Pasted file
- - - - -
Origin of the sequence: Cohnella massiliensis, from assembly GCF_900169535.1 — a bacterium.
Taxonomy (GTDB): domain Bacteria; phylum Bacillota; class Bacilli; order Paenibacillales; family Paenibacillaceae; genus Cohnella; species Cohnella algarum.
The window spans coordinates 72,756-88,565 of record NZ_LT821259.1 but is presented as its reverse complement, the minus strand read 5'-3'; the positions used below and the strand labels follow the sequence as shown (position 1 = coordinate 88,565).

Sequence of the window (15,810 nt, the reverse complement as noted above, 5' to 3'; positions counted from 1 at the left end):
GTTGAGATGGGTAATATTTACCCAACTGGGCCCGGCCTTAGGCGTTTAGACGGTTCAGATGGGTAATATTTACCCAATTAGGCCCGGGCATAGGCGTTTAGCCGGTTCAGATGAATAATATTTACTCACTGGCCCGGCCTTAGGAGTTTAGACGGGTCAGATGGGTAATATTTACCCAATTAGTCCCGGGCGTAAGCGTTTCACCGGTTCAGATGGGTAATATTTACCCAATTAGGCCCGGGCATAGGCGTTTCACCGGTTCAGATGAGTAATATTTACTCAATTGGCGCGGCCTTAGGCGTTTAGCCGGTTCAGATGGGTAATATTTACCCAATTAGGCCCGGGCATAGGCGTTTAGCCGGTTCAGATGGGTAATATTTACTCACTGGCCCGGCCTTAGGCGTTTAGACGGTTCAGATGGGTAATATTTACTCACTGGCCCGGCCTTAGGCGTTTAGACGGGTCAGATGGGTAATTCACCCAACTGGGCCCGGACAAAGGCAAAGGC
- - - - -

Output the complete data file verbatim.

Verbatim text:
Origin of the sequence: Cohnella massiliensis, from assembly GCF_900169535.1 — a bacterium.
Taxonomy (GTDB): domain Bacteria; phylum Bacillota; class Bacilli; order Paenibacillales; family Paenibacillaceae; genus Cohnella; species Cohnella algarum.
The window spans coordinates 72,756-88,565 of record NZ_LT821259.1 but is presented as its reverse complement, the minus strand read 5'-3'; the positions used below and the strand labels follow the sequence as shown (position 1 = coordinate 88,565).

Sequence of the window (15,810 nt, the reverse complement as noted above, 5' to 3'; positions counted from 1 at the left end):
GTTGAGATGGGTAATATTTACCCAACTGGGCCCGGCCTTAGGCGTTTAGACGGTTCAGATGGGTAATATTTACCCAATTAGGCCCGGGCATAGGCGTTTAGCCGGTTCAGATGAATAATATTTACTCACTGGCCCGGCCTTAGGAGTTTAGACGGGTCAGATGGGTAATATTTACCCAATTAGTCCCGGGCGTAAGCGTTTCACCGGTTCAGATGGGTAATATTTACCCAATTAGGCCCGGGCATAGGCGTTTCACCGGTTCAGATGAGTAATATTTACTCAATTGGCGCGGCCTTAGGCGTTTAGCCGGTTCAGATGGGTAATATTTACCCAATTAGGCCCGGGCATAGGCGTTTAGCCGGTTCAGATGGGTAATATTTACTCACTGGCCCGGCCTTAGGCGTTTAGACGGTTCAGATGGGTAATATTTACTCACTGGCCCGGCCTTAGGCGTTTAGACGGGTCAGATGGGTAATTCACCCAACTGGGCCCGGACAAAGGCAAAGGC